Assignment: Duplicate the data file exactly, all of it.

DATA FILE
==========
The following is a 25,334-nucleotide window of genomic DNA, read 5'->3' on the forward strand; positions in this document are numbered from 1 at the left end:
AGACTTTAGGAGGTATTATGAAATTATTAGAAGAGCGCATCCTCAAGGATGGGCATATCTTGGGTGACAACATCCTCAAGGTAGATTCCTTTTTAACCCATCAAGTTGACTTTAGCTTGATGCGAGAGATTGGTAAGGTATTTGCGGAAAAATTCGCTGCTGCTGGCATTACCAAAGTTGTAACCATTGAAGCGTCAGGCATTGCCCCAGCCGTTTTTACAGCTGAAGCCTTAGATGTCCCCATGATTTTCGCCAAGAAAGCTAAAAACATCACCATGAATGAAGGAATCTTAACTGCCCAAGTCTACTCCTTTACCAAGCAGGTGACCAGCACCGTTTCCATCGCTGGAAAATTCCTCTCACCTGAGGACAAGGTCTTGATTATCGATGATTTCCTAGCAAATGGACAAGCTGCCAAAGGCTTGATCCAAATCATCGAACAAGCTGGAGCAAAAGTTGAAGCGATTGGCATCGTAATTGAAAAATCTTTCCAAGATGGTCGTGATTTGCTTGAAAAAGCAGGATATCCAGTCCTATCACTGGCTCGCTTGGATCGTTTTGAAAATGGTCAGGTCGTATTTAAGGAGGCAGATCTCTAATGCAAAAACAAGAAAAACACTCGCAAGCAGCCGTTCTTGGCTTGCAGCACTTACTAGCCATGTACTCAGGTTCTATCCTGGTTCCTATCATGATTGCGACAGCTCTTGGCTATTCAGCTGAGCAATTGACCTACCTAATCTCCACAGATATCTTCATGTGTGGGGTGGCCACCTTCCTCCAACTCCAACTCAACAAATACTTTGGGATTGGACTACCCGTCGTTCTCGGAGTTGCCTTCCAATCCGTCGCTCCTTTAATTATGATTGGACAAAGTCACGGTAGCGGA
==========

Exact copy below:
The following is a 25,334-nucleotide window of genomic DNA, read 5'->3' on the forward strand; positions in this document are numbered from 1 at the left end:
AGACTTTAGGAGGTATTATGAAATTATTAGAAGAGCGCATCCTCAAGGATGGGCATATCTTGGGTGACAACATCCTCAAGGTAGATTCCTTTTTAACCCATCAAGTTGACTTTAGCTTGATGCGAGAGATTGGTAAGGTATTTGCGGAAAAATTCGCTGCTGCTGGCATTACCAAAGTTGTAACCATTGAAGCGTCAGGCATTGCCCCAGCCGTTTTTACAGCTGAAGCCTTAGATGTCCCCATGATTTTCGCCAAGAAAGCTAAAAACATCACCATGAATGAAGGAATCTTAACTGCCCAAGTCTACTCCTTTACCAAGCAGGTGACCAGCACCGTTTCCATCGCTGGAAAATTCCTCTCACCTGAGGACAAGGTCTTGATTATCGATGATTTCCTAGCAAATGGACAAGCTGCCAAAGGCTTGATCCAAATCATCGAACAAGCTGGAGCAAAAGTTGAAGCGATTGGCATCGTAATTGAAAAATCTTTCCAAGATGGTCGTGATTTGCTTGAAAAAGCAGGATATCCAGTCCTATCACTGGCTCGCTTGGATCGTTTTGAAAATGGTCAGGTCGTATTTAAGGAGGCAGATCTCTAATGCAAAAACAAGAAAAACACTCGCAAGCAGCCGTTCTTGGCTTGCAGCACTTACTAGCCATGTACTCAGGTTCTATCCTGGTTCCTATCATGATTGCGACAGCTCTTGGCTATTCAGCTGAGCAATTGACCTACCTAATCTCCACAGATATCTTCATGTGTGGGGTGGCCACCTTCCTCCAACTCCAACTCAACAAATACTTTGGGATTGGACTACCCGTCGTTCTCGGAGTTGCCTTCCAATCCGTCGCTCCTTTAATTATGATTGGACAAAGTCACGGTAGCGGA